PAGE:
NORDIK Institute creates new programs for aspiring female entrepreneurs
Algoma University's NORDIK Institute has created two new online programs for current and aspiring female entrepreneurs in the north, with a focus on social enterprises. (File photo)
SAULT STE. MARIE -- The NORDIK institute is looking to support aspiring female entrepreneurs in the north.
The Algoma University-based research institute has developed two online programs geared to women interested in launching social enterprises in the north.
Social enterprises are revenue-generating businesses whose primary focus is on social development, with profits being devoted toward that social goal, or back to the community.
For instance, the Sault's Grocer 4 Good was started by Ward 2 Coun. Lisa Vezeau-Allen, with the goal of employing people who are on the autism spectrum or have intellectual challenges.
"I've worked in the private sector before and while this doesn't pay as well, for me, it was my calling," Vezeau-Allen said. "That's the same for many of my colleagues across the board. There isn't anything they wouldn't do to help out their community."
NORDIK Institute researcher Krista Bissiallon said the programs will be offered to women around the province, with help from the federal government.
However, Bissiallon says the focus in the north will be on helping Indigenous peoples.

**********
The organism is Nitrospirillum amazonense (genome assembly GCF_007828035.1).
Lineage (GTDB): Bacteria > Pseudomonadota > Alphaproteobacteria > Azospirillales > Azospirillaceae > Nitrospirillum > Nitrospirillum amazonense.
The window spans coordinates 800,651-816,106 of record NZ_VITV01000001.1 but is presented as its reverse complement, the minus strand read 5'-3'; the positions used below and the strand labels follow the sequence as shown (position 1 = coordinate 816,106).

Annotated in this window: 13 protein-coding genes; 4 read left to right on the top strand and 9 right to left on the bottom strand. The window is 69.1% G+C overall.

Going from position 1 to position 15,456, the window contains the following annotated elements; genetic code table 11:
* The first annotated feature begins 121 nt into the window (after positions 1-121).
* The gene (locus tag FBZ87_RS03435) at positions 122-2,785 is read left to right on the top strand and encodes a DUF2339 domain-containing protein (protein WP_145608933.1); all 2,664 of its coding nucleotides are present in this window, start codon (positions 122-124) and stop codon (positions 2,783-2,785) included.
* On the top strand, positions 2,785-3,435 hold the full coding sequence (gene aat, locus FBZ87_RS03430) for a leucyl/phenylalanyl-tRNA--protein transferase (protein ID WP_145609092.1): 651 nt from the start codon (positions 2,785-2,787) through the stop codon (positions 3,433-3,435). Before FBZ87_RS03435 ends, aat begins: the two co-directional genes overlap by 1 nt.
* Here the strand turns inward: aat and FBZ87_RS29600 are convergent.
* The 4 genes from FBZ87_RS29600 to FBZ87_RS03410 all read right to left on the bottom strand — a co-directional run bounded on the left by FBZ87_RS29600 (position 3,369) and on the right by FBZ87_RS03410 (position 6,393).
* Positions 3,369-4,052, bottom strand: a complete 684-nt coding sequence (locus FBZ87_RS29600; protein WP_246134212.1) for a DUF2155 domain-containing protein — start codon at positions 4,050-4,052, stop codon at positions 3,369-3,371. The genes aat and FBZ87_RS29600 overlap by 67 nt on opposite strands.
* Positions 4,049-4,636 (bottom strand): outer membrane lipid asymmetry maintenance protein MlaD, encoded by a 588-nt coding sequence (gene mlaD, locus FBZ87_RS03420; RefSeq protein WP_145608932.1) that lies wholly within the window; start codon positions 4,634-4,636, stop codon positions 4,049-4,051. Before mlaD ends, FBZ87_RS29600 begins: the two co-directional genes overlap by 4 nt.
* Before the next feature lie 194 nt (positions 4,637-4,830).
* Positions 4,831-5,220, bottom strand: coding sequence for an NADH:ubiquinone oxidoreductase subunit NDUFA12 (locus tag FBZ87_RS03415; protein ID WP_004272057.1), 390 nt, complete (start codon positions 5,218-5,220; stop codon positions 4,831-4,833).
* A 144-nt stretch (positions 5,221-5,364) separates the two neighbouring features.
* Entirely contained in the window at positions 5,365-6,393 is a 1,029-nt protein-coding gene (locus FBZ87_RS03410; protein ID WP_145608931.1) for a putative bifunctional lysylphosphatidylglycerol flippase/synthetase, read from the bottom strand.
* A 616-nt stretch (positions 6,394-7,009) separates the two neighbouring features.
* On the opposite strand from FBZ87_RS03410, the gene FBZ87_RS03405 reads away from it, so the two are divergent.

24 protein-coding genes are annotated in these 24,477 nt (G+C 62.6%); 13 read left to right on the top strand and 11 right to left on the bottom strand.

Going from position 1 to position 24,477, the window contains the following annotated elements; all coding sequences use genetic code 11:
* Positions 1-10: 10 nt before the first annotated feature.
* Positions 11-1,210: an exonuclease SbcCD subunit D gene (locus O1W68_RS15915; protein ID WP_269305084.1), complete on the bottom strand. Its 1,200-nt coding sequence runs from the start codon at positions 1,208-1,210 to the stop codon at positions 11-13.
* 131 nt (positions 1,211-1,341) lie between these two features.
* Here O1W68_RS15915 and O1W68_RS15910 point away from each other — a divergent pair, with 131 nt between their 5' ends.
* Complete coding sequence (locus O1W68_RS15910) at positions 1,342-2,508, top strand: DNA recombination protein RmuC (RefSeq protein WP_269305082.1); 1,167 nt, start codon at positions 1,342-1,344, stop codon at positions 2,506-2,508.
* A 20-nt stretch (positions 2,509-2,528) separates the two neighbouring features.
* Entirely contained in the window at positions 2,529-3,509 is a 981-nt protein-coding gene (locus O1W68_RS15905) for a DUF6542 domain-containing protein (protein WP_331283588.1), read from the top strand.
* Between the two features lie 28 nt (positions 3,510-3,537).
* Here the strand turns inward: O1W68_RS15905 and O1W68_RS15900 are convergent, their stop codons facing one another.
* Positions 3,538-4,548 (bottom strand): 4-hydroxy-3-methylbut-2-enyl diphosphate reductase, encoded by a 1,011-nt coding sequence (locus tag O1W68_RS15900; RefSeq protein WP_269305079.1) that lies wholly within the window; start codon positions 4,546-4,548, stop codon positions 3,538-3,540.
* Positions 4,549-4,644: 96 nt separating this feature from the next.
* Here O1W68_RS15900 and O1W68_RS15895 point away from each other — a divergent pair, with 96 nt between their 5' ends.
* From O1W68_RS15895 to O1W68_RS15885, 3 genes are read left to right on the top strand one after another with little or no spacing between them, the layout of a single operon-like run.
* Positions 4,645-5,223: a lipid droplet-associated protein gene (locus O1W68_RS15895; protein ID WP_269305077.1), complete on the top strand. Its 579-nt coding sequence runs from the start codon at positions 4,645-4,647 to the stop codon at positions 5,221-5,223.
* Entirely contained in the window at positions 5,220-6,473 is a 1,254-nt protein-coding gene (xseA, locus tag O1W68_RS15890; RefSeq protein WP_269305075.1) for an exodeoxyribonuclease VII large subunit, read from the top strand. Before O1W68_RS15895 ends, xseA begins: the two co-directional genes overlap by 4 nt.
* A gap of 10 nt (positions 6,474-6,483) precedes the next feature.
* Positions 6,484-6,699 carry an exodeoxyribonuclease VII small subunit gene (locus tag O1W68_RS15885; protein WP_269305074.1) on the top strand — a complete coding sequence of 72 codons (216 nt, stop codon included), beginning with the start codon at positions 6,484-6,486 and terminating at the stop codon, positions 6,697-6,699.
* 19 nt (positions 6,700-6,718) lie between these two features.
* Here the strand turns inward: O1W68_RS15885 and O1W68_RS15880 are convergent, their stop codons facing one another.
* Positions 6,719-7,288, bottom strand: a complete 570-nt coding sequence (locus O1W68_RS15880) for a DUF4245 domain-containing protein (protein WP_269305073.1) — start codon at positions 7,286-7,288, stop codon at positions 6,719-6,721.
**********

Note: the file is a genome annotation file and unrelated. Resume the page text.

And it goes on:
"That's something I've made a mission of myself, as an Indigenous woman," she said.
"They're already doing community work anyways, and we really want to elevate the work that they're doing, to hopefully help them make a sustainable livelihood."
Bissiallon said there's a parallel between women and women-identified folks, in terms of movement building.
"They're usually at the forefront of those kinds of processes, so this just makes sense," she said.
Bissiallon points to the COVID-19 pandemic as a prime example of how that happens.
"A lot of our frontline workers, like nurses, typically share the burden of care right now," she said.
Vezeau-Allen says she's a big supporter of programs that help women get into business -- especially those that offer mentorship opportunities.
"Those are absolutely crucial, for just about anyone," she said. "I always look to other people to assist me, in terms of their experiences, what they would do in this situation or that."
Grocer 4 Good is currently closed due to the pandemic, but Vezeau-Allen says she hopes to be able to reopen within the next four to five weeks.
Meanwhile, the application process for the first 16-week program has begun at the NORDIK Institute, with the second to follow later this year.